The good news is that most already are compliant. All banks and thrifts above $15 billion in assets met the new minimums, according to SNL Financial. Close to 200 banks and thrifts with less than $15 billion in assets were non-compliant as of mid-September, when the research company performed the analysis. That’s still only 3 percent of the industry that was undercapitalized, even considering the newly required “conservation buffers,” or added capital needed to pay dividends to shareholders or bonuses to executives. The Basel III rules, as implemented by the U.S. banking regulators, go into effect in phases, and the capital conservation buffer doesn’t kick in until January 1, 2016. One of the first concerns for most banks will be opting out of the requirement to count accumulated other comprehensive income (AOCI) as regulatory capital. Only banks above $250 billion in assets must comply, but other banks have to opt out permanently if they want to opt out. Another change is the creation of a new tier of capital called Common Equity Tier 1, which makes equity capital more important than under the old rules. Also, banks will need to deduct more of their mortgage servicing assets and deferred tax assets from their common equity capital.

Boards don’t need to know the ins and outs of Basel III, which is a fairly complex set of new rules. But the board should be asking questions of management about how the bank will be impacted, what are the capital-intensive areas of the business, and whether they are generating a fair return for the capital needed, say Sam Proctor and Greg Lyons, attorneys at Debevoise & Plimpton LLP in New York.

Capital will become more expensive post-Basel III, and raising capital is often a difficult prospect for small banks, Lyons says. For example, under the new rules, banks below $15 billion in assets can grandfather existing trust-preferred securities (TruPS) issued before May 19, 2010, as Tier 1 capital. But once that capital expires, the bank will need a game plan to replace it. Many banks will have no trouble. Others will need additional capital, and it will be more costly for them to replace the old capital with the new. Investors may be looking for higher returns on equity than some banks have been able to deliver. “As it becomes more difficult, as compliance costs increase, then the question comes from investors, if I have $1 to invest, should I invest it in community bank stock, or am I better served going somewhere else?” Lyons says. Banking may be safer under the new rules, but will it make sense for many banks to stay in business under them? That will be a pressing question for many bank boards.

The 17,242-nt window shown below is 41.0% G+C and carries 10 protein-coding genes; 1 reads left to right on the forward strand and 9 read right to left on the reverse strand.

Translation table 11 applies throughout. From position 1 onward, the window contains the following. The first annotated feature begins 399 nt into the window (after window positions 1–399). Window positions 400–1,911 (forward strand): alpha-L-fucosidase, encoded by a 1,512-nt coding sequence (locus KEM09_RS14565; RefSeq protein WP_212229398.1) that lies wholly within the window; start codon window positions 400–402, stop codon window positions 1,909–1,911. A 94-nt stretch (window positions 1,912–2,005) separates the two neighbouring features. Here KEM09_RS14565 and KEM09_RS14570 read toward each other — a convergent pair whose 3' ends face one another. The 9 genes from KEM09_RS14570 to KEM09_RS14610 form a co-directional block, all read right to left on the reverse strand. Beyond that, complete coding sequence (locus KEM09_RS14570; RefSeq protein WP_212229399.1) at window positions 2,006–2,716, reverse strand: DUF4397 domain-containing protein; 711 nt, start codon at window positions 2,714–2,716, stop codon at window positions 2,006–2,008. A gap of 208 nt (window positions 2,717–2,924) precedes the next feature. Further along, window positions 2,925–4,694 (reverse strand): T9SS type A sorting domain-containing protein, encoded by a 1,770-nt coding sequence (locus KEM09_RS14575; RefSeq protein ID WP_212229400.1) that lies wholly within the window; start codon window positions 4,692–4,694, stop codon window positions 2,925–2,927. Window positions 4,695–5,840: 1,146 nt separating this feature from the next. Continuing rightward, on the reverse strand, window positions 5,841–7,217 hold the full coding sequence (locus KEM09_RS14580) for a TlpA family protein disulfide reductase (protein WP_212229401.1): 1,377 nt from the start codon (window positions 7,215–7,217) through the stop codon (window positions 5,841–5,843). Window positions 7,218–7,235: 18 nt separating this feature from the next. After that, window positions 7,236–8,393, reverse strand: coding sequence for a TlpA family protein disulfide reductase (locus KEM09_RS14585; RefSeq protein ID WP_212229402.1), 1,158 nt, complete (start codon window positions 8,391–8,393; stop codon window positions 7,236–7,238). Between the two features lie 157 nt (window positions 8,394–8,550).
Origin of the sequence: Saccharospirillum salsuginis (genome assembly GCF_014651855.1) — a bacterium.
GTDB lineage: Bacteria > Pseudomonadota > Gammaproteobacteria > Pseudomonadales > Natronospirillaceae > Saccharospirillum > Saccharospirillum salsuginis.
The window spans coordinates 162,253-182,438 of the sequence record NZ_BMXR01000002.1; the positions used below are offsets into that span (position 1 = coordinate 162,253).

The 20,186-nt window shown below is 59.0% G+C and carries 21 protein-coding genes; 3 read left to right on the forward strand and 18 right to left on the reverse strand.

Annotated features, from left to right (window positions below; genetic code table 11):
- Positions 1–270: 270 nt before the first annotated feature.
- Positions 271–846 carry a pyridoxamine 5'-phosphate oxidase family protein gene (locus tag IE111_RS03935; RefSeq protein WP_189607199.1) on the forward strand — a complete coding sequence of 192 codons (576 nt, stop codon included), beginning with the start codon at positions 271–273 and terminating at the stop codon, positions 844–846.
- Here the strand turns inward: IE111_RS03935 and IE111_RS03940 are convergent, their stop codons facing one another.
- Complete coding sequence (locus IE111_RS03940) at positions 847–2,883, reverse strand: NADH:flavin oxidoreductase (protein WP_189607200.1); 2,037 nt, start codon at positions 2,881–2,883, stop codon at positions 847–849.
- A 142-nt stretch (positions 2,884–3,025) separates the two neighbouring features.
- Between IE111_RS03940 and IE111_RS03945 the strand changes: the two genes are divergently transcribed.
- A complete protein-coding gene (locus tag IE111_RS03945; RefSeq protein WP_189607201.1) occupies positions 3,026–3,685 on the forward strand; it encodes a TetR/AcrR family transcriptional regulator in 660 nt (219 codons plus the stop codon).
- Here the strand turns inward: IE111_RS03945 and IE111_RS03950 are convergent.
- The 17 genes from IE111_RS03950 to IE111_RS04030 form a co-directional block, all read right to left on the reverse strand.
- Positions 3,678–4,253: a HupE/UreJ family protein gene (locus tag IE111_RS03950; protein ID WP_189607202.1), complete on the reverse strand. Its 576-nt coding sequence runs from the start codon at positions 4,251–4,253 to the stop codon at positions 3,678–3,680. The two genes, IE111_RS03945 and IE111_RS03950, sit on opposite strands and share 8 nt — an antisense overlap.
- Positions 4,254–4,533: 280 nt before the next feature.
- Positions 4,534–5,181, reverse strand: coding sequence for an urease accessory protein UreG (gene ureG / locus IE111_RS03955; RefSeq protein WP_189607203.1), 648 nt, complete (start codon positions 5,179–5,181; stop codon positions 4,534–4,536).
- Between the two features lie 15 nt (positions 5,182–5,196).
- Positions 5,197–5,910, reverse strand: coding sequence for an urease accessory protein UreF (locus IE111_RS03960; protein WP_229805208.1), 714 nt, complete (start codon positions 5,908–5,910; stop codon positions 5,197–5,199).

Naomi Snyder

No More Free Lunch
Banks are getting rid of free checking. The rise of free checking hit a high-water mark in 2009 when 82 percent of all financial institutions offered the product, but that is down to 61 percent today, according a 2014 Moebs Services survey of 2,807 financial institutions.

While an increasing number of banks are getting rid of free checking, credit unions are holding fast to a product that was a financial institution mainstay throughout the 1990s and early 2000s. Only 48 percent of banks offer free checking, defined by the Truth-in-Savings Act as having no minimum balance, no periodic fees and no transaction limitations. Meanwhile, 80 percent of credit unions offer free checking. Credit unions make more money in fee income than banks do, in part because they are less likely than banks to refund fees when customers complain, says Mike Moebs, the chief executive officer of Moebs Services in Lake Bluff, Illinois. He says that about 26 percent of bank fees actually get refunded to customers while about 6 percent of credit union fees are refunded. Banks, meanwhile, are under significant pressure following the loss of fee income from new regulations. The free checking account is much less profitable as regulations have limited overdraft fees. In addition, banks with $10 billion in assets and above that fall under the Durbin Amendment restriction have lost debit fee income. Many banks have reacted to that by moving customers into fee-based or relationship-based accounts, where consumers can avoid fees by doing things such as keeping higher minimum balances, opting for e-statements, and having at least one direct deposit into the account each month.

The survey also found that the types of financial institutions that are getting rid of free checking vary widely. Banks and credit unions in small, rural areas are more likely to offer free checking than banks in large cities. Also, big banks are less likely to offer it than small banks. As of June 2014, only 27 percent of banks above $10 billion in assets offered free checking. But 60 percent of banks with less than $100 million in assets did.

Naomi Snyder


Naomi Snyder


Editor-in-Chief Naomi Snyder is in charge of the editorial coverage at Bank Director. She oversees the magazine and the editorial team’s efforts on the Bank Director website, newsletter and special projects. She has more than two decades of experience in business journalism and spent 15 years as a newspaper reporter. She has a master’s degree in journalism from the University of Illinois and a bachelor’s degree from the University of Michigan.